But it’s really about the health care outcomes.
“This is about improving healthcare,” Shadduck said.
Helgesen said that providing a culturally-sensitive place for patients to stay should also improve care.
That was a selling point for others, including Sen. Kevin Meyer, R-Anchorage, who Helgesen credited with helping guide the bill through the legislature.
“One of the most critical components of medical recovery is a strong support system including strong cultural values,” Meyer wrote in a statement about the project. “This bill creates more of a community atmosphere by keeping families together during this critical period. It also brings cultural values into the recovery process because it allows Native foods to be served and offers other programs that provide strong ties to home.”
Medicaid cost control
Kelly said the project, which ANTHC and the State’s Department of Health and Social Services have been working on a for a few years, is a solution to a long-standing issue with Medicaid costs.
Kelly was co-chair of the finance committee 10 years ago when budget problems plagued the legislature.
“The first and biggest problem we had every year was Medicaid,” he said.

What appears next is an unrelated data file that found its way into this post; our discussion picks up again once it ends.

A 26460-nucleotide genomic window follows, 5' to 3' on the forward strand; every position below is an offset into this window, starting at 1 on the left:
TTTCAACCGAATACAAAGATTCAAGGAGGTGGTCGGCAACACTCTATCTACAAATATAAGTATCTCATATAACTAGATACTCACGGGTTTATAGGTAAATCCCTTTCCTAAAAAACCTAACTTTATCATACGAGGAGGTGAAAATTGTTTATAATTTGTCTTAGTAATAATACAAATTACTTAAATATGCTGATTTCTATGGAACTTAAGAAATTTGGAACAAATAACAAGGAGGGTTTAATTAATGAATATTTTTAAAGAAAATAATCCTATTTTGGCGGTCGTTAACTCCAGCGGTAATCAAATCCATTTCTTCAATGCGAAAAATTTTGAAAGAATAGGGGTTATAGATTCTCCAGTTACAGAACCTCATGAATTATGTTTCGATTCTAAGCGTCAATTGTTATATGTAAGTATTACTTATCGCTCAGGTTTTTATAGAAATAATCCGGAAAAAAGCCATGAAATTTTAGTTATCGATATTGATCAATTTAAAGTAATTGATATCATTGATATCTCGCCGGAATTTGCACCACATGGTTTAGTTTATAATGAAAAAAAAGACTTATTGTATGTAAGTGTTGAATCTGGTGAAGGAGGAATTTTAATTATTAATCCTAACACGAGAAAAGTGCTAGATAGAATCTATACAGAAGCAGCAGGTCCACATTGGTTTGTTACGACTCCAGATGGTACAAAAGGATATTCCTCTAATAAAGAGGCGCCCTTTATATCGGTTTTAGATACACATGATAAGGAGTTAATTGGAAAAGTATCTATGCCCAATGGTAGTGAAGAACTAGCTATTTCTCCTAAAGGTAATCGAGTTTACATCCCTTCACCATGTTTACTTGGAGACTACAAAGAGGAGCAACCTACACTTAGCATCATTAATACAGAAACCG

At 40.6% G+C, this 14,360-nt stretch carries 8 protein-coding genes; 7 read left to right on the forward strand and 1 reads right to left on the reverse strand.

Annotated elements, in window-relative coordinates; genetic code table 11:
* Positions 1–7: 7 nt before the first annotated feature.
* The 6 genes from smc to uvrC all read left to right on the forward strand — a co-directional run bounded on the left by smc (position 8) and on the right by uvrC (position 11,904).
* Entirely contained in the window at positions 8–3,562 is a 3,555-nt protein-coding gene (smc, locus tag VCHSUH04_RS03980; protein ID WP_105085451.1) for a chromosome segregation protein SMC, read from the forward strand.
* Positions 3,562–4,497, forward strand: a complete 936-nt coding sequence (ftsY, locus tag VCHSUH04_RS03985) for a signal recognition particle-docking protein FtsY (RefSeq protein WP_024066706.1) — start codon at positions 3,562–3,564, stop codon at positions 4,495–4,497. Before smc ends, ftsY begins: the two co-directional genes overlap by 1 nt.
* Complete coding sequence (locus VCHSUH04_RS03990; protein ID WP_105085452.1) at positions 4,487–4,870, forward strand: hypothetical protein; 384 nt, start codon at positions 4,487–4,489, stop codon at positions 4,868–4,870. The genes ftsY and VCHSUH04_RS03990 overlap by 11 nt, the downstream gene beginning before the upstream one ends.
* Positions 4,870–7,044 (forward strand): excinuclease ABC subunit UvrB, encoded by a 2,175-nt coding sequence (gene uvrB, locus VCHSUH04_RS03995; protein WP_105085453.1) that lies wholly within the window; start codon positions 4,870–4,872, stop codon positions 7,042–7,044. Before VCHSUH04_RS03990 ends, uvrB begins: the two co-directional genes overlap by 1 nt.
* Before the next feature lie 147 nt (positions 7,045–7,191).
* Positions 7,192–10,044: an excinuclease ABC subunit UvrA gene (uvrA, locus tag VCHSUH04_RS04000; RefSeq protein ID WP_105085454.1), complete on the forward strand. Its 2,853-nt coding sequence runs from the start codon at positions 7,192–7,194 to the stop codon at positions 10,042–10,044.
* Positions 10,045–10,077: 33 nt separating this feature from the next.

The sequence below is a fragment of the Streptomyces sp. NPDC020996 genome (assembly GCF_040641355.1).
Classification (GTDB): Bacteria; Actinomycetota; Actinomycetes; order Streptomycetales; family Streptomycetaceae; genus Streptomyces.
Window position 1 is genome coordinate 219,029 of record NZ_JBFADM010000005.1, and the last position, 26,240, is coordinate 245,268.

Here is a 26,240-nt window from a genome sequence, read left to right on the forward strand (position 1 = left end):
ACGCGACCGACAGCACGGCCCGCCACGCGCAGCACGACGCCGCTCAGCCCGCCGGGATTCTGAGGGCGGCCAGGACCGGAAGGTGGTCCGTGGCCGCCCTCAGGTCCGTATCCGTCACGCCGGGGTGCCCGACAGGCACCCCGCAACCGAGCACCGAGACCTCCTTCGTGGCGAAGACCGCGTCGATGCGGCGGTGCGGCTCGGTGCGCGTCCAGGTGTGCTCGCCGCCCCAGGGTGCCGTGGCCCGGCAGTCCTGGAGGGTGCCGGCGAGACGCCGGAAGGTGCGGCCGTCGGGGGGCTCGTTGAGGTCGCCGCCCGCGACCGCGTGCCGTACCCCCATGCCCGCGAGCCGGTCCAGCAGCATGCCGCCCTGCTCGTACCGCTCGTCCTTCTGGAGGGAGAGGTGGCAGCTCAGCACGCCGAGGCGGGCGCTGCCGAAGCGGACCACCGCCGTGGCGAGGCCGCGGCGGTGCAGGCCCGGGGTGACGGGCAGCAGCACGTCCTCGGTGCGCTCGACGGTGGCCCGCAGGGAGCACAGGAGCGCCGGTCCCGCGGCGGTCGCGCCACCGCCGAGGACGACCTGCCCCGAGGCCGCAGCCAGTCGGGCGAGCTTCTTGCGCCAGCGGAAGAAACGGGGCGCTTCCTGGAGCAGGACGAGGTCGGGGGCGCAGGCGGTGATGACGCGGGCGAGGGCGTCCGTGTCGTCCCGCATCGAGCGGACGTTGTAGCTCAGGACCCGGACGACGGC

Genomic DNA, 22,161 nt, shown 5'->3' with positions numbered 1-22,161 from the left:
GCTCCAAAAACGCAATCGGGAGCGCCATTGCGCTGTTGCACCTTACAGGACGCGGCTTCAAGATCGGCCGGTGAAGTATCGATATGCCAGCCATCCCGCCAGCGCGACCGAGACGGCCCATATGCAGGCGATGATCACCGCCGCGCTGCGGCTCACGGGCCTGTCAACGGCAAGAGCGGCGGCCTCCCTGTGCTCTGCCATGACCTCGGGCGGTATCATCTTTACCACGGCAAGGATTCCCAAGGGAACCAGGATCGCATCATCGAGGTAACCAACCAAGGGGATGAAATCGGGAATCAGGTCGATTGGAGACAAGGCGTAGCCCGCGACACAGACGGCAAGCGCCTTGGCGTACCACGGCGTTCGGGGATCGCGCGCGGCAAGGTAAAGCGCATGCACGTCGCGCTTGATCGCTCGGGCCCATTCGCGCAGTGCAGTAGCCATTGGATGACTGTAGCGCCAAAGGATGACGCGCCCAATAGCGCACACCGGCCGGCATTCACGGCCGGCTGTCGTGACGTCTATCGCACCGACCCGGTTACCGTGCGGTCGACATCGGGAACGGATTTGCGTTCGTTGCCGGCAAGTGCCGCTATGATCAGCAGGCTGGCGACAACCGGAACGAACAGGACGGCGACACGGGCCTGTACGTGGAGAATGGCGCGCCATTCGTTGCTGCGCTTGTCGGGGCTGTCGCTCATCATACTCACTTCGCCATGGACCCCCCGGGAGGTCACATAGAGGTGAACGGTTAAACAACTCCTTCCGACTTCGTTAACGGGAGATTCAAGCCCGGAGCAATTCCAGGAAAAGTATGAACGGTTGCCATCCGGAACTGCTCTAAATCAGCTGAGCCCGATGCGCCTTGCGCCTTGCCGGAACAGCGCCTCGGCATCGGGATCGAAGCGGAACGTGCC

The program was growing about $70 million each year. At its peak, the growth hit $100 million in a year.
Cutting the budget in light of those increases was especially difficult.
More recently, Alaska Department of Health and Social Services Commissioner Bill Streur has worked on “taming Medicaid” to help reduce the state’s budget, Kelly said. In 2011-2012, through Streur’s efforts, and work by others, growth has been contained to a much lower level.
So when he and ANTHC’s Val Davidson helped put together a funding package for a new facility at ANMC that would save the state money, Kelly said he had faith in their idea.
“It’s a big answer for me when I look at these budgets,” Kelly said.